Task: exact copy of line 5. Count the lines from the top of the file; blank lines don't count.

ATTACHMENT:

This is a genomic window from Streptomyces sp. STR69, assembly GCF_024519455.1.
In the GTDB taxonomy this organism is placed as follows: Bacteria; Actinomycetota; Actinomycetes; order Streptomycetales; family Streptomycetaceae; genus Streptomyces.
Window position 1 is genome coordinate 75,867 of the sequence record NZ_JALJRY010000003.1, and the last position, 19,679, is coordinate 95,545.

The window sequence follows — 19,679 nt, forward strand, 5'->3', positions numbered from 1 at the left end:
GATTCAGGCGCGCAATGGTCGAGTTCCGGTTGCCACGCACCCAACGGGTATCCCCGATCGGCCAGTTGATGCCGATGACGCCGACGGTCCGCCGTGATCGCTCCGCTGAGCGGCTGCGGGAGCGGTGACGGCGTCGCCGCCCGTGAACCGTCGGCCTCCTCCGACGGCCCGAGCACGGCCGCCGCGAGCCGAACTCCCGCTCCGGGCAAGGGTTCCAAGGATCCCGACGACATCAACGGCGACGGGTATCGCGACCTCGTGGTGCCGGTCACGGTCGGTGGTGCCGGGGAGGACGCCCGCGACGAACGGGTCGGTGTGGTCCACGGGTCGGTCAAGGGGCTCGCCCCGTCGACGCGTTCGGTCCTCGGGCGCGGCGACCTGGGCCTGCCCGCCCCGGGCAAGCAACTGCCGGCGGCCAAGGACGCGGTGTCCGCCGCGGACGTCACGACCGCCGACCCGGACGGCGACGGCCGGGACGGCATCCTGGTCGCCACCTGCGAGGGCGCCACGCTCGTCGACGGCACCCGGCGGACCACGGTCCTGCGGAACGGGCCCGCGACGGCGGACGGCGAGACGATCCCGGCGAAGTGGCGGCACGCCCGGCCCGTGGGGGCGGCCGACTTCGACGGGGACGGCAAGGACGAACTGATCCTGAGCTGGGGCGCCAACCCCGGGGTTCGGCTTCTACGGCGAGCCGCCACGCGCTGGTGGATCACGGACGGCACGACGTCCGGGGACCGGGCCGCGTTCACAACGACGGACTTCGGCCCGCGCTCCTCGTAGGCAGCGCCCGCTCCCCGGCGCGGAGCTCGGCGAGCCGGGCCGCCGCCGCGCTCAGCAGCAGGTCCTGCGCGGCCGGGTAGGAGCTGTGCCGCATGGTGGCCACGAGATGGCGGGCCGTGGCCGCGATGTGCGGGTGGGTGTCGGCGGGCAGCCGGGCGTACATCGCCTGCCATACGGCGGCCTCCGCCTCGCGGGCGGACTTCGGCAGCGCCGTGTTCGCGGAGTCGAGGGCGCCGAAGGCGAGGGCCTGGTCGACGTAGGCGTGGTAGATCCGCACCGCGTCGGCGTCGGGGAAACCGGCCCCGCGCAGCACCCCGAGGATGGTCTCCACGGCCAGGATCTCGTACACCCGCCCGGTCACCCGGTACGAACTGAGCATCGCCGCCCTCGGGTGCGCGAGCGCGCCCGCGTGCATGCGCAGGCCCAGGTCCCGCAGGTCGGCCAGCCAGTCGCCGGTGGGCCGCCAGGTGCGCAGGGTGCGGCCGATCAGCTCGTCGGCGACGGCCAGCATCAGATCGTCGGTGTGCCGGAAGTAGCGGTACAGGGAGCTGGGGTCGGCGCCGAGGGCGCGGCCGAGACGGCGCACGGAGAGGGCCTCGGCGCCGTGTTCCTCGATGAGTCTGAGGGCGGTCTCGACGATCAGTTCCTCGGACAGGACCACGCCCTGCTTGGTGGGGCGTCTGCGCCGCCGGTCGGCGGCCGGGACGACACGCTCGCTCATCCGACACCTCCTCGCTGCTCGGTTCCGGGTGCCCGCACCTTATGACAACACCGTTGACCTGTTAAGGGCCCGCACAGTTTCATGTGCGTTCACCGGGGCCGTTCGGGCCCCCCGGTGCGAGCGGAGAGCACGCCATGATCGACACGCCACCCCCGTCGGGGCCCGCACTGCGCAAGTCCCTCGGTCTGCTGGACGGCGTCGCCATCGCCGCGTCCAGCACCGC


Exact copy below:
GATTCAGGCGCGCAATGGTCGAGTTCCGGTTGCCACGCACCCAACGGGTATCCCCGATCGGCCAGTTGATGCCGATGACGCCGACGGTCCGCCGTGATCGCTCCGCTGAGCGGCTGCGGGAGCGGTGACGGCGTCGCCGCCCGTGAACCGTCGGCCTCCTCCGACGGCCCGAGCACGGCCGCCGCGAGCCGAACTCCCGCTCCGGGCAAGGGTTCCAAGGATCCCGACGACATCAACGGCGACGGGTATCGCGACCTCGTGGTGCCGGTCACGGTCGGTGGTGCCGGGGAGGACGCCCGCGACGAACGGGTCGGTGTGGTCCACGGGTCGGTCAAGGGGCTCGCCCCGTCGACGCGTTCGGTCCTCGGGCGCGGCGACCTGGGCCTGCCCGCCCCGGGCAAGCAACTGCCGGCGGCCAAGGACGCGGTGTCCGCCGCGGACGTCACGACCGCCGACCCGGACGGCGACGGCCGGGACGGCATCCTGGTCGCCACCTGCGAGGGCGCCACGCTCGTCGACGGCACCCGGCGGACCACGGTCCTGCGGAACGGGCCCGCGACGGCGGACGGCGAGACGATCCCGGCGAAGTGGCGGCACGCCCGGCCCGTGGGGGCGGCCGACTTCGACGGGGACGGCAAGGACGAACTGATCCTGAGCTGGGGCGCCAACCCCGGGGTTCGGCTTCTACGGCGAGCCGCCACGCGCTGGTGGATCACGGACGGCACGACGTCCGGGGACCGGGCCGCGTTCACAACGACGGACTTCGGCCCGCGCTCCTCGTAGGCAGCGCCCGCTCCCCGGCGCGGAGCTCGGCGAGCCGGGCCGCCGCCGCGCTCAGCAGCAGGTCCTGCGCGGCCGGGTAGGAGCTGTGCCGCATGGTGGCCACGAGATGGCGGGCCGTGGCCGCGATGTGCGGGTGGGTGTCGGCGGGCAGCCGGGCGTACATCGCCTGCCATACGGCGGCCTCCGCCTCGCGGGCGGACTTCGGCAGCGCCGTGTTCGCGGAGTCGAGGGCGCCGAAGGCGAGGGCCTGGTCGACGTAGGCGTGGTAGATCCGCACCGCGTCGGCGTCGGGGAAACCGGCCCCGCGCAGCACCCCGAGGATGGTCTCCACGGCCAGGATCTCGTACACCCGCCCGGTCACCCGGTACGAACTGAGCATCGCCGCCCTCGGGTGCGCGAGCGCGCCCGCGTGCATGCGCAGGCCCAGGTCCCGCAGGTCGGCCAGCCAGTCGCCGGTGGGCCGCCAGGTGCGCAGGGTGCGGCCGATCAGCTCGTCGGCGACGGCCAGCATCAGATCGTCGGTGTGCCGGAAGTAGCGGTACAGGGAGCTGGGGTCGGCGCCGAGGGCGCGGCCGAGACGGCGCACGGAGAGGGCCTCGGCGCCGTGTTCCTCGATGAGTCTGAGGGCGGTCTCGACGATCAGTTCCTCGGACAGGACCACGCCCTGCTTGGTGGGGCGTCTGCGCCGCCGGTCGGCGGCCGGGACGACACGCTCGCTCATCCGACACCTCCTCGCTGCTCGGTTCCGGGTGCCCGCACCTTATGACAACACCGTTGACCTGTTAAGGGCCCGCACAGTTTCATGTGCGTTCACCGGGGCCGTTCGGGCCCCCCGGTGCGAGCGGAGAGCACGCCATGATCGACACGCCACCCCCGTCGGGGCCCGCACTGCGCAAGTCCCTCGGTCTGCTGGACGGCGTCGCCATCGCCGCGTCCAGCACCGC